Low voter turnout in Iran
Maariv Int'l, Israel
22 Feb 2004
After disqualifying their liberal rivals extremists take control of parliament as nation votes with its feet in protest over rigged elections
The disqualified reformists can claim a moral victory in Irans rigged elections, as the voters heeded the reformists call to boycott what had become a farce.
The official government figures put voter turnout at 43.29 percent, a drop of 25% compared to the 67.2% turnout registered in the 2000 elections. Reformists say the turnout was even lower, about 40%.
An especially low turnout was registered in greater Teheran, a reformist stronghold. Estimates are the turnout in the capital was under 30%.
The conservative extremists will take control of the new Majlis, after 2,400 reform candidates were barred from running by the Council of Guardians, a non-elected body controlled by the conservatives.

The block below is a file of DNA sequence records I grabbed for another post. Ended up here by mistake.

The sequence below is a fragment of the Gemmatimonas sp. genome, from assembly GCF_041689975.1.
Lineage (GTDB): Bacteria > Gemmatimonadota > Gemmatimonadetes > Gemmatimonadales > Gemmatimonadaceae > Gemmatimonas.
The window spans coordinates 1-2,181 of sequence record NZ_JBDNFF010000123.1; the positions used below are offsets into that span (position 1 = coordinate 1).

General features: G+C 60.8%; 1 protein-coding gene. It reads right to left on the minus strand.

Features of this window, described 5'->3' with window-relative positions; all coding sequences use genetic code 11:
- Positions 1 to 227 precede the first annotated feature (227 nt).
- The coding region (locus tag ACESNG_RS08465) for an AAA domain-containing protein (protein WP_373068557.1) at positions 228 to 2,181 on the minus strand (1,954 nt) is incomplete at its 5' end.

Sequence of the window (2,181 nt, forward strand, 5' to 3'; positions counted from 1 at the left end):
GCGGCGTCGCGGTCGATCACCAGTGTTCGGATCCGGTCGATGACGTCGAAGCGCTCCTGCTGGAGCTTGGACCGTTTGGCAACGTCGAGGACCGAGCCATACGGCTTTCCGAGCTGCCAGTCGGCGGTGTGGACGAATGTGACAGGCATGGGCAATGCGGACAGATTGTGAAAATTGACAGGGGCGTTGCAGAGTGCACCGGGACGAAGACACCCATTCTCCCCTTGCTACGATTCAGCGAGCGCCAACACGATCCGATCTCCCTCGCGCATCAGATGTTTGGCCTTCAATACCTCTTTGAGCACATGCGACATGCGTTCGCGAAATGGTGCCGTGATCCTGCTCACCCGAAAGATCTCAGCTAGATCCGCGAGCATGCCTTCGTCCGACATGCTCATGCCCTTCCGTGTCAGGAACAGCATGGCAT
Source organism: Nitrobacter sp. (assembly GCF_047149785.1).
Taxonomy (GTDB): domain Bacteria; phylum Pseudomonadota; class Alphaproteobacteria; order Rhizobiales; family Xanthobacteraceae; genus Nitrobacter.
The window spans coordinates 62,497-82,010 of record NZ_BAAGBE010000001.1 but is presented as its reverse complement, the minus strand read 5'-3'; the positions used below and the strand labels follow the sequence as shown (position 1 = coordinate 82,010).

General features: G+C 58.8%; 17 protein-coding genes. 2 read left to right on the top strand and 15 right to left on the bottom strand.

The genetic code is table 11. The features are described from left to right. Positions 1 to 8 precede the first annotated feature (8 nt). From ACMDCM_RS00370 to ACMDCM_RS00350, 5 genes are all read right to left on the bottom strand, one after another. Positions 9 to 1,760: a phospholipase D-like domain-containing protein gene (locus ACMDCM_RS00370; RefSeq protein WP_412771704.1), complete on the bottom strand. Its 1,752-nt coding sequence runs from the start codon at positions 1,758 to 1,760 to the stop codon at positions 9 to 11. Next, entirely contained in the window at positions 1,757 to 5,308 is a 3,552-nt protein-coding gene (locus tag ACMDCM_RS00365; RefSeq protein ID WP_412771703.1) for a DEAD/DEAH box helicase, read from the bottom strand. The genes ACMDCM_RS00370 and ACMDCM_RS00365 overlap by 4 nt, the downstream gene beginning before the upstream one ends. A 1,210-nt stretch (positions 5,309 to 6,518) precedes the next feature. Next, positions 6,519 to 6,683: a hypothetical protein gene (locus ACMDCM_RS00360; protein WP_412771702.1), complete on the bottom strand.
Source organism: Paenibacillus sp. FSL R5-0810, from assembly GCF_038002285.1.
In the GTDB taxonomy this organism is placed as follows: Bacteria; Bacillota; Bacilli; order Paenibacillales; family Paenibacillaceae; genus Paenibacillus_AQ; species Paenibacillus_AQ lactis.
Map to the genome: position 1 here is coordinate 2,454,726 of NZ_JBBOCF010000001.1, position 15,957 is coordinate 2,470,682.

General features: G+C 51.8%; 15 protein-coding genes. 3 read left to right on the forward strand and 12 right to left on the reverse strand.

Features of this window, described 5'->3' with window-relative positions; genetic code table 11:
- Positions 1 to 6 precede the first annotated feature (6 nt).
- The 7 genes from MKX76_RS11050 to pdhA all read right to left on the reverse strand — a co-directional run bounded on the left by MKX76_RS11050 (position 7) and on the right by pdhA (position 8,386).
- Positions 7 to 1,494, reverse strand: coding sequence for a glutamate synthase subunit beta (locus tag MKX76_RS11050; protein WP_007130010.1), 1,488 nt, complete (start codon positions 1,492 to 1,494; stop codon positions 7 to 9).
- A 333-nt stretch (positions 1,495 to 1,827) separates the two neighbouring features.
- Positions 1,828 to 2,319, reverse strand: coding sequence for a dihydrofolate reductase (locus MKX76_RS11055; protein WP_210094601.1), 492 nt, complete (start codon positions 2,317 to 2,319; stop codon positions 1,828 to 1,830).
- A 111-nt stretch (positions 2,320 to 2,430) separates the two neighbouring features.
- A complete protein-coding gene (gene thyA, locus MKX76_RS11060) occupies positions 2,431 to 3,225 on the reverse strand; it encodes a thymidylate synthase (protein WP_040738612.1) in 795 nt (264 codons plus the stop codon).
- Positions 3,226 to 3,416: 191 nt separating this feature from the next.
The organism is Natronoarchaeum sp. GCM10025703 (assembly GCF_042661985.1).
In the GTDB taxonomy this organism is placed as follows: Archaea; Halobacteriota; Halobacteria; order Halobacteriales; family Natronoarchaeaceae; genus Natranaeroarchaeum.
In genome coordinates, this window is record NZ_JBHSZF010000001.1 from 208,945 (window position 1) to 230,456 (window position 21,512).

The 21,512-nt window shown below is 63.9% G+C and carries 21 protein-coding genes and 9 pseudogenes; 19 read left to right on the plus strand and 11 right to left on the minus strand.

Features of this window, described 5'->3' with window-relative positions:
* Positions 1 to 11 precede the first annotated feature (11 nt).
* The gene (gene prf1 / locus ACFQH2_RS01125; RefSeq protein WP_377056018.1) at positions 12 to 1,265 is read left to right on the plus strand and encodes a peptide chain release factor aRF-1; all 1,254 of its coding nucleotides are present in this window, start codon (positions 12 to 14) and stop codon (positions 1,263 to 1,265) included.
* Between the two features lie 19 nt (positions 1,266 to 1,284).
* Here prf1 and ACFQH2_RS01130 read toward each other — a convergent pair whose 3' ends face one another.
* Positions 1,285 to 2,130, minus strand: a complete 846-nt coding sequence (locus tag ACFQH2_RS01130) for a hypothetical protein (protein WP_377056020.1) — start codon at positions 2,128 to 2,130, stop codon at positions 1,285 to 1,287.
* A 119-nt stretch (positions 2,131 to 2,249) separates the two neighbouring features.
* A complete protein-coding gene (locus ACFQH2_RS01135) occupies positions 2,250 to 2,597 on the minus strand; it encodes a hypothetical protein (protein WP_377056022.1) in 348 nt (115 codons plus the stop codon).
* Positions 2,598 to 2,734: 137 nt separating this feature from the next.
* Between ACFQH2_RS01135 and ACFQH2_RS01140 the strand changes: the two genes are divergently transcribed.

Despite the boycott and lack of viable opposition, the conservatives are still 36 seats short of a majority, having so far won 110 seats.
With the ballot weighted with conservatives, coupled with the reformist boycott, Islamic hard-liners were likely to win from the start. Voter turnout was the real drama in Saturday's race.
Conservatives hoped people would ignore the boycott, showing the strength of the Islamic state 25 years after the revolution that ousted the secular, pro-Western shah. Reformists hoped low turnout would strengthen their drive for openness and accountability.
In the 2000 elections, hard-liners lost control of the parliament for the first time since the 1979 Islamic Revolution. But when the next legislature convenes in June, they should have a comfortable majority.
A victory for conservatives also consolidates hard-line control at a sensitive time in the Middle East. In Iraq, Shiite Muslims are pressing for early elections and look to predominantly Shiite Iran for backing. The United States and its allies, meanwhile, are questioning Iran's denials about seeking nuclear arms technology.
More than 46 million people ages 15 and over were eligible to vote. Voting was extended for four hours in an attempt to get every last ballot.
State television and radio broadcast a nonstop series of reports and appeals aimed at stirring voters. Senior Islamic clerics described voting as a religious duty. http://www.maarivintl.com/index.cfm?fuseaction=article&articleID=3343